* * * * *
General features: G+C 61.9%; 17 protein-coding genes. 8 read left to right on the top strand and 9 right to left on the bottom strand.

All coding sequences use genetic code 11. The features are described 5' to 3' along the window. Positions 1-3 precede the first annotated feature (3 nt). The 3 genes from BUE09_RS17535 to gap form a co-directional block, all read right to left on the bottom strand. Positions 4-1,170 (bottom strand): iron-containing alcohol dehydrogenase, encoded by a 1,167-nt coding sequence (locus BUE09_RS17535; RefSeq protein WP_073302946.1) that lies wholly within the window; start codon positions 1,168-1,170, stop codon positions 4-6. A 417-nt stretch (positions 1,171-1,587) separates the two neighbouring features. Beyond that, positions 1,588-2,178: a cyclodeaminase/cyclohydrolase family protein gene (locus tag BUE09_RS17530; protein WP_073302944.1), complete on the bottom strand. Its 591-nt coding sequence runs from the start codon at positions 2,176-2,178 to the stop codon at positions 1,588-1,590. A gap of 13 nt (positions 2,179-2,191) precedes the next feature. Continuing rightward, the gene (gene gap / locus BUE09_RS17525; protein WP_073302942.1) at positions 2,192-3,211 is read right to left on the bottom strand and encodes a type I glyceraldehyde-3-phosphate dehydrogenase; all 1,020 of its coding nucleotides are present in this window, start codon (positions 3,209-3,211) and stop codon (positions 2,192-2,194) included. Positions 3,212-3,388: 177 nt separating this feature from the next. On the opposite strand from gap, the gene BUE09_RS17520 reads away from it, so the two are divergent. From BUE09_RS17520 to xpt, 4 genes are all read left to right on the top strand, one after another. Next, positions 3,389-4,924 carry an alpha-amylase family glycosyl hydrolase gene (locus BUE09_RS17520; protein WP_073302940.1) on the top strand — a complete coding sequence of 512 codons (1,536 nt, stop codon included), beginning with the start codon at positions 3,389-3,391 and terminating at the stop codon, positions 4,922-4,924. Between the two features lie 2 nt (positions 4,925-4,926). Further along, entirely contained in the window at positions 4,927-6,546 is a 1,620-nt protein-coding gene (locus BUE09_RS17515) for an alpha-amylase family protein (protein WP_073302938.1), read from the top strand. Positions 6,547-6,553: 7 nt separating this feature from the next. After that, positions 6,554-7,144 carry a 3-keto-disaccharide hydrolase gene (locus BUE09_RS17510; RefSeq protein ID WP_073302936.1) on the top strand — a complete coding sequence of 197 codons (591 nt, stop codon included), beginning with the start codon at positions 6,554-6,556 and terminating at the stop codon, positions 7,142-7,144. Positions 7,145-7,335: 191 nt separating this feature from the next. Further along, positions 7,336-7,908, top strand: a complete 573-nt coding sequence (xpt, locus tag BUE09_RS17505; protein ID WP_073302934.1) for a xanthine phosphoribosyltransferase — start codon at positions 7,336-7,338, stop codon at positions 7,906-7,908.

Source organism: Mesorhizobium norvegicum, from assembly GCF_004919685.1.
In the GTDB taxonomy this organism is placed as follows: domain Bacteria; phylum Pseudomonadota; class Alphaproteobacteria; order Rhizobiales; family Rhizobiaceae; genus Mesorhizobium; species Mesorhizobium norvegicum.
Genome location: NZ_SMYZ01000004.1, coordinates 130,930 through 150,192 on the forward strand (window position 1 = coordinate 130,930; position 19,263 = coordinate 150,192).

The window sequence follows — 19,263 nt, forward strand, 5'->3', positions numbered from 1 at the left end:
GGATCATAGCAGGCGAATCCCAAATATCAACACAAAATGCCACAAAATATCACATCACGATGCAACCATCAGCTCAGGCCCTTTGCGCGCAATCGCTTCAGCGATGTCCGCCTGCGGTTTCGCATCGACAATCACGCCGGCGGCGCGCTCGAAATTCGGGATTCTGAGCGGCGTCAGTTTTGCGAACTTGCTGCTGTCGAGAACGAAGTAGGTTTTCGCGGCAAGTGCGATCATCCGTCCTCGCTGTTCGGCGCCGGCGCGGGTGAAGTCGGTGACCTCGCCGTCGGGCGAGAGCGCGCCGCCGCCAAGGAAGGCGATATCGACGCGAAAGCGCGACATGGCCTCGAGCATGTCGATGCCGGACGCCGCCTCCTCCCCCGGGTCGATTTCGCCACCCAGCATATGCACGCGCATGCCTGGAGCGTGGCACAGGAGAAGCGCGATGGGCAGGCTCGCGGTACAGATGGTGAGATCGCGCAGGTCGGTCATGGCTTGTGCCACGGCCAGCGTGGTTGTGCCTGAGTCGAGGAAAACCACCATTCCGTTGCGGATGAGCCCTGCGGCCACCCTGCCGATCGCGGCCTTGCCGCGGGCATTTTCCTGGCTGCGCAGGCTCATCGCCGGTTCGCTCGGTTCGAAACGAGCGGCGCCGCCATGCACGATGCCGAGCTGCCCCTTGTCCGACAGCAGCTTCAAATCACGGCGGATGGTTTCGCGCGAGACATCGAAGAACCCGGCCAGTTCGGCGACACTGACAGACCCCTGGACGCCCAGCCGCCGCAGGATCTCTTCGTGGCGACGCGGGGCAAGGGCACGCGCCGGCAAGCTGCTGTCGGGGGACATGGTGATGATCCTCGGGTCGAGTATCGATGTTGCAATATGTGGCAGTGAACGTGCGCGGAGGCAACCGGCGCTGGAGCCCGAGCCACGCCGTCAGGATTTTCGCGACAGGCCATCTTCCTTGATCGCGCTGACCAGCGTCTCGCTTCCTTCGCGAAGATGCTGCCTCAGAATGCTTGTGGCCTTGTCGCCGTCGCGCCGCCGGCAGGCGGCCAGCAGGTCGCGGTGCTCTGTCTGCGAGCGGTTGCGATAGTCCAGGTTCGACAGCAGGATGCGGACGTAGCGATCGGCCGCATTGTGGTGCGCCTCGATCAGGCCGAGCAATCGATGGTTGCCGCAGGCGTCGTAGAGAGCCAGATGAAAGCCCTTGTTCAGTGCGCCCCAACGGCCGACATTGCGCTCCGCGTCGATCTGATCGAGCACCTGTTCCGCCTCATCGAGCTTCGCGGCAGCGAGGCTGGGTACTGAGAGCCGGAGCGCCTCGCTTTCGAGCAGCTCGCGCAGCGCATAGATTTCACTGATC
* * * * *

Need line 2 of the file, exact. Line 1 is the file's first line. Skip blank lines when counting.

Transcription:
All coding sequences use genetic code 11. The features are described 5' to 3' along the window. Positions 1-3 precede the first annotated feature (3 nt). The 3 genes from BUE09_RS17535 to gap form a co-directional block, all read right to left on the bottom strand. Positions 4-1,170 (bottom strand): iron-containing alcohol dehydrogenase, encoded by a 1,167-nt coding sequence (locus BUE09_RS17535; RefSeq protein WP_073302946.1) that lies wholly within the window; start codon positions 1,168-1,170, stop codon positions 4-6. A 417-nt stretch (positions 1,171-1,587) separates the two neighbouring features. Beyond that, positions 1,588-2,178: a cyclodeaminase/cyclohydrolase family protein gene (locus tag BUE09_RS17530; protein WP_073302944.1), complete on the bottom strand. Its 591-nt coding sequence runs from the start codon at positions 2,176-2,178 to the stop codon at positions 1,588-1,590. A gap of 13 nt (positions 2,179-2,191) precedes the next feature. Continuing rightward, the gene (gene gap / locus BUE09_RS17525; protein WP_073302942.1) at positions 2,192-3,211 is read right to left on the bottom strand and encodes a type I glyceraldehyde-3-phosphate dehydrogenase; all 1,020 of its coding nucleotides are present in this window, start codon (positions 3,209-3,211) and stop codon (positions 2,192-2,194) included. Positions 3,212-3,388: 177 nt separating this feature from the next. On the opposite strand from gap, the gene BUE09_RS17520 reads away from it, so the two are divergent. From BUE09_RS17520 to xpt, 4 genes are all read left to right on the top strand, one after another. Next, positions 3,389-4,924 carry an alpha-amylase family glycosyl hydrolase gene (locus BUE09_RS17520; protein WP_073302940.1) on the top strand — a complete coding sequence of 512 codons (1,536 nt, stop codon included), beginning with the start codon at positions 3,389-3,391 and terminating at the stop codon, positions 4,922-4,924. Between the two features lie 2 nt (positions 4,925-4,926). Further along, entirely contained in the window at positions 4,927-6,546 is a 1,620-nt protein-coding gene (locus BUE09_RS17515) for an alpha-amylase family protein (protein WP_073302938.1), read from the top strand. Positions 6,547-6,553: 7 nt separating this feature from the next. After that, positions 6,554-7,144 carry a 3-keto-disaccharide hydrolase gene (locus BUE09_RS17510; RefSeq protein ID WP_073302936.1) on the top strand — a complete coding sequence of 197 codons (591 nt, stop codon included), beginning with the start codon at positions 6,554-6,556 and terminating at the stop codon, positions 7,142-7,144. Positions 7,145-7,335: 191 nt separating this feature from the next. Further along, positions 7,336-7,908, top strand: a complete 573-nt coding sequence (xpt, locus tag BUE09_RS17505; protein ID WP_073302934.1) for a xanthine phosphoribosyltransferase — start codon at positions 7,336-7,338, stop codon at positions 7,906-7,908.